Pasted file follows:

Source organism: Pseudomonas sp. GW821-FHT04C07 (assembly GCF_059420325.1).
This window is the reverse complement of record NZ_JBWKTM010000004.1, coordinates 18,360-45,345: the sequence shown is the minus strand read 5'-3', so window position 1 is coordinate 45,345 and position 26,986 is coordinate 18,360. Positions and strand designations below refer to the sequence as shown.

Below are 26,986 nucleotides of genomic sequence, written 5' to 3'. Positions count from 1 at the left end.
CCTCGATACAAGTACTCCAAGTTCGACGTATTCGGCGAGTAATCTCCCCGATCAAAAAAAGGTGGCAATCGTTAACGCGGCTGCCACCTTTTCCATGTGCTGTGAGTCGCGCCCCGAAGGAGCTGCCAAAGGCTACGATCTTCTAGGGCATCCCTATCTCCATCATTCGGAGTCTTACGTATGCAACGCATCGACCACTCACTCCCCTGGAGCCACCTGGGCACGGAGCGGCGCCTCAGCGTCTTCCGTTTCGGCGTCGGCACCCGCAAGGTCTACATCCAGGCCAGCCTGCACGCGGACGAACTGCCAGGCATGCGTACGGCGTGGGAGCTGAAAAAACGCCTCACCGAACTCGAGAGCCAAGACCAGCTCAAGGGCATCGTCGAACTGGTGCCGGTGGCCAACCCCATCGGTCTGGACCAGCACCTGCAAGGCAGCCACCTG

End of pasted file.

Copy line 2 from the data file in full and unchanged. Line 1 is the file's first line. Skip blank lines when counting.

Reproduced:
This window is the reverse complement of record NZ_JBWKTM010000004.1, coordinates 18,360-45,345: the sequence shown is the minus strand read 5'-3', so window position 1 is coordinate 45,345 and position 26,986 is coordinate 18,360. Positions and strand designations below refer to the sequence as shown.